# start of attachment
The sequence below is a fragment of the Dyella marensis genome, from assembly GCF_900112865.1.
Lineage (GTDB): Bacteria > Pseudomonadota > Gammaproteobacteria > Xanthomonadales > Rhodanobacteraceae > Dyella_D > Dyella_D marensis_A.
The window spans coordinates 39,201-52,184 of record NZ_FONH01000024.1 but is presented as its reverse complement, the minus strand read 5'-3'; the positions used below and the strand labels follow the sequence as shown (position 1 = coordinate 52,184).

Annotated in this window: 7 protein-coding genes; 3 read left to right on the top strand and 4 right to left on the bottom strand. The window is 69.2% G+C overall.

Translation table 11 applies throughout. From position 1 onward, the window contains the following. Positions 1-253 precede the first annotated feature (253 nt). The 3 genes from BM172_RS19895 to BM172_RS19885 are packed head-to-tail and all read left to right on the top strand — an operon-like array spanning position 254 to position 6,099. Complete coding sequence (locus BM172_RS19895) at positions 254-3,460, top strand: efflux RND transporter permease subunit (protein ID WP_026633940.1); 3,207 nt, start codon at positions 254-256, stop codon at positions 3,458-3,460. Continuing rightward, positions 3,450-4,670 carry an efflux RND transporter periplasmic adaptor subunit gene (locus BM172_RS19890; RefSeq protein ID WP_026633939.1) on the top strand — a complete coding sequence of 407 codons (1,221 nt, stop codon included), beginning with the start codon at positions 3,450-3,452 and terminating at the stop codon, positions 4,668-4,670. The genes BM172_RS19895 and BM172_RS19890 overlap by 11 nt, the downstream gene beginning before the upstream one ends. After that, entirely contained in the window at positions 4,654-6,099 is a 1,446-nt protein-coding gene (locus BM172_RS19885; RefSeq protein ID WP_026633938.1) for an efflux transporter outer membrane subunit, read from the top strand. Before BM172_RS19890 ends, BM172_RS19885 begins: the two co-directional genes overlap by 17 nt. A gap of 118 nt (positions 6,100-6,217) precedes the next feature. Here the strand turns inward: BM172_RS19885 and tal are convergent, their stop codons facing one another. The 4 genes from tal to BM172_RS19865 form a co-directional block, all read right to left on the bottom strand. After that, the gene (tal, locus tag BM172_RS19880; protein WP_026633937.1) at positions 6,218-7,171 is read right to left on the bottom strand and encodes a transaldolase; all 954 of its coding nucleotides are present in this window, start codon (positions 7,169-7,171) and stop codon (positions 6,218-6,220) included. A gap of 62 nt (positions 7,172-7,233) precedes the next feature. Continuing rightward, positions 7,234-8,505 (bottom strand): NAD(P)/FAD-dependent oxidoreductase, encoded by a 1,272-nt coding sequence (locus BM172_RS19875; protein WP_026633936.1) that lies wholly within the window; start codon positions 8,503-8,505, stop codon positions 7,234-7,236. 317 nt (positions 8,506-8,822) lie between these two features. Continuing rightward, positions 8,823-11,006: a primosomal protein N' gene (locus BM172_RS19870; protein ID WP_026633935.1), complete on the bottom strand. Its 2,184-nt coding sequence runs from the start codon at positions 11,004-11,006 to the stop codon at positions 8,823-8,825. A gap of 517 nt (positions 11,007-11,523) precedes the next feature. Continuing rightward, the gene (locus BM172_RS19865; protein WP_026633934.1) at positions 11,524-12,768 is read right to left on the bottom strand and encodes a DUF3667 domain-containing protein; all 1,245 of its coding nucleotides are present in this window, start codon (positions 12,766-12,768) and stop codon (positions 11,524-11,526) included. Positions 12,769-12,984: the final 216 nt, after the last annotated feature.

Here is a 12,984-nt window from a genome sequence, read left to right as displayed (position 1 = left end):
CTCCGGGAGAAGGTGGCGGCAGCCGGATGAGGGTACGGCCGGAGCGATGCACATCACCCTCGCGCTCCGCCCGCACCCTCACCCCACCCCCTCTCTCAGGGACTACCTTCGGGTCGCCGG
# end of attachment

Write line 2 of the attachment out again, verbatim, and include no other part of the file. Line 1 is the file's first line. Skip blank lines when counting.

Lineage (GTDB): Bacteria > Pseudomonadota > Gammaproteobacteria > Xanthomonadales > Rhodanobacteraceae > Dyella_D > Dyella_D marensis_A.